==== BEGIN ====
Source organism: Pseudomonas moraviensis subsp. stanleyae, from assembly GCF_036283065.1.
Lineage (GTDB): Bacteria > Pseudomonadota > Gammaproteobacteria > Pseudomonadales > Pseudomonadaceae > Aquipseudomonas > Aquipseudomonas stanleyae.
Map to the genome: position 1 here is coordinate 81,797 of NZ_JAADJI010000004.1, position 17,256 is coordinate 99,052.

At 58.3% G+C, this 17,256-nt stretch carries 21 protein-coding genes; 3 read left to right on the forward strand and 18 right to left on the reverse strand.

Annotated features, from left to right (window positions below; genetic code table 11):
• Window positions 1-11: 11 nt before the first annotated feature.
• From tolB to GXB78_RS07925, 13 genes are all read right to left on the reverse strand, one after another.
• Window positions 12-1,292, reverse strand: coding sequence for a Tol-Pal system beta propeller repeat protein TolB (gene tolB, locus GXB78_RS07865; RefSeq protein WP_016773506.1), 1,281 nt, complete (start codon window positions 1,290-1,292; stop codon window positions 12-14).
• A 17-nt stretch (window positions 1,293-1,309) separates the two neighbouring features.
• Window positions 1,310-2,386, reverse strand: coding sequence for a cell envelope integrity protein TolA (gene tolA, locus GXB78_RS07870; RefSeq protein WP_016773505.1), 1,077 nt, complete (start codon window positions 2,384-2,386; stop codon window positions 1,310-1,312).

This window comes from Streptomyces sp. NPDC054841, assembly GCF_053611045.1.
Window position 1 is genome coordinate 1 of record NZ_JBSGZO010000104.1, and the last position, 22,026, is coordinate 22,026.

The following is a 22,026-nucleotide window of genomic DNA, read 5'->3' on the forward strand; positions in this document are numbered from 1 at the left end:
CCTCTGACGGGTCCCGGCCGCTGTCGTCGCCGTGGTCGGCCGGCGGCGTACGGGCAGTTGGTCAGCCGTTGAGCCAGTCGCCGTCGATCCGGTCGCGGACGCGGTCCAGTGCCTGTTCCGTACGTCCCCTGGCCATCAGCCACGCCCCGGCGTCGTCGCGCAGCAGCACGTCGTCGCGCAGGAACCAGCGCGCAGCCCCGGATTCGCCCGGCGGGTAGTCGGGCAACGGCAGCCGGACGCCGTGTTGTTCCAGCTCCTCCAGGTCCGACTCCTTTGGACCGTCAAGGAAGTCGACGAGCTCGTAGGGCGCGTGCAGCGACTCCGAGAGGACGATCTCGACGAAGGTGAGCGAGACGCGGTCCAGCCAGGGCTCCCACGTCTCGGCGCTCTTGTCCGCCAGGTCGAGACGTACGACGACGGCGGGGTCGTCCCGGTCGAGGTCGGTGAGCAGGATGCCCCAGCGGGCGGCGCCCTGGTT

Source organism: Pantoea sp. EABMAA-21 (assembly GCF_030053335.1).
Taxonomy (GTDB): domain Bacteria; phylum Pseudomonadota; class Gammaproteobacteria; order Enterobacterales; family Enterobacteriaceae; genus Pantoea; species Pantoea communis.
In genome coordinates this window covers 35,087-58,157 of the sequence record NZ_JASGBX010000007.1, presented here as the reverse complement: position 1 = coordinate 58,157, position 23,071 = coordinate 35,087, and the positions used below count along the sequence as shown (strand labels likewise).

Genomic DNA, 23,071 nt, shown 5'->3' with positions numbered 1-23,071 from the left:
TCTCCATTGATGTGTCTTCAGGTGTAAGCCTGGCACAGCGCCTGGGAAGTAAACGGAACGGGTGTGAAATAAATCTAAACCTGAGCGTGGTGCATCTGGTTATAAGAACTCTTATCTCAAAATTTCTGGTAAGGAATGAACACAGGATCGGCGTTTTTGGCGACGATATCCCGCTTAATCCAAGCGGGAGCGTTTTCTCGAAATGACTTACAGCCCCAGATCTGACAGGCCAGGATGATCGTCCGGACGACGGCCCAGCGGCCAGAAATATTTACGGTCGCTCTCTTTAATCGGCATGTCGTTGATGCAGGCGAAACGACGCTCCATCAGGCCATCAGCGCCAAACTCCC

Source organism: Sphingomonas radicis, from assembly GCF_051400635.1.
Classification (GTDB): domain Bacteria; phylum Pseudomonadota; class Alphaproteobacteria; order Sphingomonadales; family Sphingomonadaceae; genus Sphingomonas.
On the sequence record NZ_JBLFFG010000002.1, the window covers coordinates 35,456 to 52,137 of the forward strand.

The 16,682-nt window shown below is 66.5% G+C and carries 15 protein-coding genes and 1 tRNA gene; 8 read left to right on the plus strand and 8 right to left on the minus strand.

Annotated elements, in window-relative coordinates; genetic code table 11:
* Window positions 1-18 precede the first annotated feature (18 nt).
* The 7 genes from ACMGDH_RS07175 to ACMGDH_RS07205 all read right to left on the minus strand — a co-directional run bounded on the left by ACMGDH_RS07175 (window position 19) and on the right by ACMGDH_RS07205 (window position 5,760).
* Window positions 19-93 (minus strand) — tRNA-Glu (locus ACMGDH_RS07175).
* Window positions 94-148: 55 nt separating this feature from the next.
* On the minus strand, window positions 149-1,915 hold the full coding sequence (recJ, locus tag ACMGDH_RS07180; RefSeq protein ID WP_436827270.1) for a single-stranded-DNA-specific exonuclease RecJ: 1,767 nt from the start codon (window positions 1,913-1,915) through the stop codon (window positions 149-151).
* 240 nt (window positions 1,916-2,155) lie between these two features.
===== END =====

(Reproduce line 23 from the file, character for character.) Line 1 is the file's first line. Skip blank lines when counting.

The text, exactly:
The 16,682-nt window shown below is 66.5% G+C and carries 15 protein-coding genes and 1 tRNA gene; 8 read left to right on the plus strand and 8 right to left on the minus strand.